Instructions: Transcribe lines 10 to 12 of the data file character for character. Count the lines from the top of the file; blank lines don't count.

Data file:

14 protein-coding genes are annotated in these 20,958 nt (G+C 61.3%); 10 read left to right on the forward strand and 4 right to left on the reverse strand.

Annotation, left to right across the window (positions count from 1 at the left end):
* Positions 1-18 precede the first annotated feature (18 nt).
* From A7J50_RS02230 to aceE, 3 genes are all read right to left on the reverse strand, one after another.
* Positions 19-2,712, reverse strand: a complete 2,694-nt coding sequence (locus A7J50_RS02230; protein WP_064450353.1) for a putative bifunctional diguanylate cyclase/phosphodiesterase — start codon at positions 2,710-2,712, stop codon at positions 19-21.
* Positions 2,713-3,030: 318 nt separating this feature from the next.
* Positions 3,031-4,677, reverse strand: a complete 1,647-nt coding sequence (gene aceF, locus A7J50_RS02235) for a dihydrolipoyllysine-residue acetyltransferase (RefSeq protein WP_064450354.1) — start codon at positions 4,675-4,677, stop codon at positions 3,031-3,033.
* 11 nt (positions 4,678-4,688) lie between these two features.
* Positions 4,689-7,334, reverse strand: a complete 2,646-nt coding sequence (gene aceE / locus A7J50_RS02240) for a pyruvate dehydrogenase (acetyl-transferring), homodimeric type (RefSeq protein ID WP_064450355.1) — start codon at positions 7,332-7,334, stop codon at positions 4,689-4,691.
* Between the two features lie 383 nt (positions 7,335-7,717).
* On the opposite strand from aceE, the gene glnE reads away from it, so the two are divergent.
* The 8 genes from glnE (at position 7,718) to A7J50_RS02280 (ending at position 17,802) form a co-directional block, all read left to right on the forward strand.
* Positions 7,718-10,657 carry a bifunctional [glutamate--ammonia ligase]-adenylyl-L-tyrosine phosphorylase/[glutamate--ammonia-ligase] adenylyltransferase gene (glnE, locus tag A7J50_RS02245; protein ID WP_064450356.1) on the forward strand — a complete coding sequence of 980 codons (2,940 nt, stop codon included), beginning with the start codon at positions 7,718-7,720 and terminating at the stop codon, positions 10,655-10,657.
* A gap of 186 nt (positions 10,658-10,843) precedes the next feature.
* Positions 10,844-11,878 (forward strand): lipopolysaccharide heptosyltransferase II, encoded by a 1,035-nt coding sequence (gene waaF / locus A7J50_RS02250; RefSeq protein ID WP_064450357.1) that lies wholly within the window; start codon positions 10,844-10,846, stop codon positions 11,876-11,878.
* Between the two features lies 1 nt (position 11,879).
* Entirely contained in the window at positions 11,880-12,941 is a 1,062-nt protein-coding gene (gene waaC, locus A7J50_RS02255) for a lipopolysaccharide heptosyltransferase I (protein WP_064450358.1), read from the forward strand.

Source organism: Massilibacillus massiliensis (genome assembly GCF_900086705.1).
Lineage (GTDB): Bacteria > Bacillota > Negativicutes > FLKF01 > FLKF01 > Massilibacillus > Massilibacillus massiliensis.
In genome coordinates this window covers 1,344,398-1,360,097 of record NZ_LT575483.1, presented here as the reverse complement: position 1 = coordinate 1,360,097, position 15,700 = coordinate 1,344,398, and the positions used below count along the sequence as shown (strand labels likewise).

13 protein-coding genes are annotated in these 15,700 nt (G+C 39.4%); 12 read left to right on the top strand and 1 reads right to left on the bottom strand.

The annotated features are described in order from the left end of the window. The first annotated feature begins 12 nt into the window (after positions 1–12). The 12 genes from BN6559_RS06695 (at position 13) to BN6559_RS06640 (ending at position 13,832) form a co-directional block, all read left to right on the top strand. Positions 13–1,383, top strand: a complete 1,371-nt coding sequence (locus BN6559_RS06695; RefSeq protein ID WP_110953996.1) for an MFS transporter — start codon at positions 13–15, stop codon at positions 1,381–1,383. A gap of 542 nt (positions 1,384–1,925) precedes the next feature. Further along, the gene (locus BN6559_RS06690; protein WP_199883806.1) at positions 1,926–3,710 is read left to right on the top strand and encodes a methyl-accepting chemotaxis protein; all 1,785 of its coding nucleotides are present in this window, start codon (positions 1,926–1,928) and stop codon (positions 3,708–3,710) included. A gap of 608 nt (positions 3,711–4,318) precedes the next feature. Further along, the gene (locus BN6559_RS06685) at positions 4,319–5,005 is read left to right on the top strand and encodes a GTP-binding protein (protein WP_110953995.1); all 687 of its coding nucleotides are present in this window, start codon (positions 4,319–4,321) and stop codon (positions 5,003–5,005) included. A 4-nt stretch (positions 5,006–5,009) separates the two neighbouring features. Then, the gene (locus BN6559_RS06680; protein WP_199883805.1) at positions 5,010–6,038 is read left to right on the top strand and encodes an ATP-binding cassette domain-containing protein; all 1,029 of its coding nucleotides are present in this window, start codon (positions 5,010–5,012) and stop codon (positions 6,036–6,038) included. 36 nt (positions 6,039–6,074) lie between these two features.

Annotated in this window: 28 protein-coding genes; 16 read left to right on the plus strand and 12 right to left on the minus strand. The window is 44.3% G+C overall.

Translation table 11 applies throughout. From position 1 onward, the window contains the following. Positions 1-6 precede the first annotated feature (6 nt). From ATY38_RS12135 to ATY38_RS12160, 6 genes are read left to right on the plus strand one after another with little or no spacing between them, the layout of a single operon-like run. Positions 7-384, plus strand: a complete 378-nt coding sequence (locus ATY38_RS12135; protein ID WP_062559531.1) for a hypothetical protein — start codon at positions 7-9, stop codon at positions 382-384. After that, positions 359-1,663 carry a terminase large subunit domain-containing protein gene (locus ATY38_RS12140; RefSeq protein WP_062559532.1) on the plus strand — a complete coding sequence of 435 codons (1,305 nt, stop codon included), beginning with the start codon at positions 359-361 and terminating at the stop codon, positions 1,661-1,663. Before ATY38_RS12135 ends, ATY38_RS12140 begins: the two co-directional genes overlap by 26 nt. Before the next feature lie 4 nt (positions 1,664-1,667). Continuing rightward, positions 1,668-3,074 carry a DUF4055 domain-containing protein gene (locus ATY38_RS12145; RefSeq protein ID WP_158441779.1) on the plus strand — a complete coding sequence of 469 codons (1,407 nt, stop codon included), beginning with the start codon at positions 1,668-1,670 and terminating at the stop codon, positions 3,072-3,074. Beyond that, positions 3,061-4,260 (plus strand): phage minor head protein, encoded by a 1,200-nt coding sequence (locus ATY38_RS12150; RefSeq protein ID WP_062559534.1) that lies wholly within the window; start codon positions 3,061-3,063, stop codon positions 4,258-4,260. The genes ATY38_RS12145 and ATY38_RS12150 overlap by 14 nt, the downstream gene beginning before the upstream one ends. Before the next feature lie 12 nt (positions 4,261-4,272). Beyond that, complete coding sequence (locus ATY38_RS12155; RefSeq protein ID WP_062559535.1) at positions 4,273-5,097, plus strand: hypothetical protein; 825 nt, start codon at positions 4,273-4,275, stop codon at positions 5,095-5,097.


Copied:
* Between the two features lie 383 nt (positions 7,335-7,717).
* On the opposite strand from aceE, the gene glnE reads away from it, so the two are divergent.
* The 8 genes from glnE (at position 7,718) to A7J50_RS02280 (ending at position 17,802) form a co-directional block, all read left to right on the forward strand.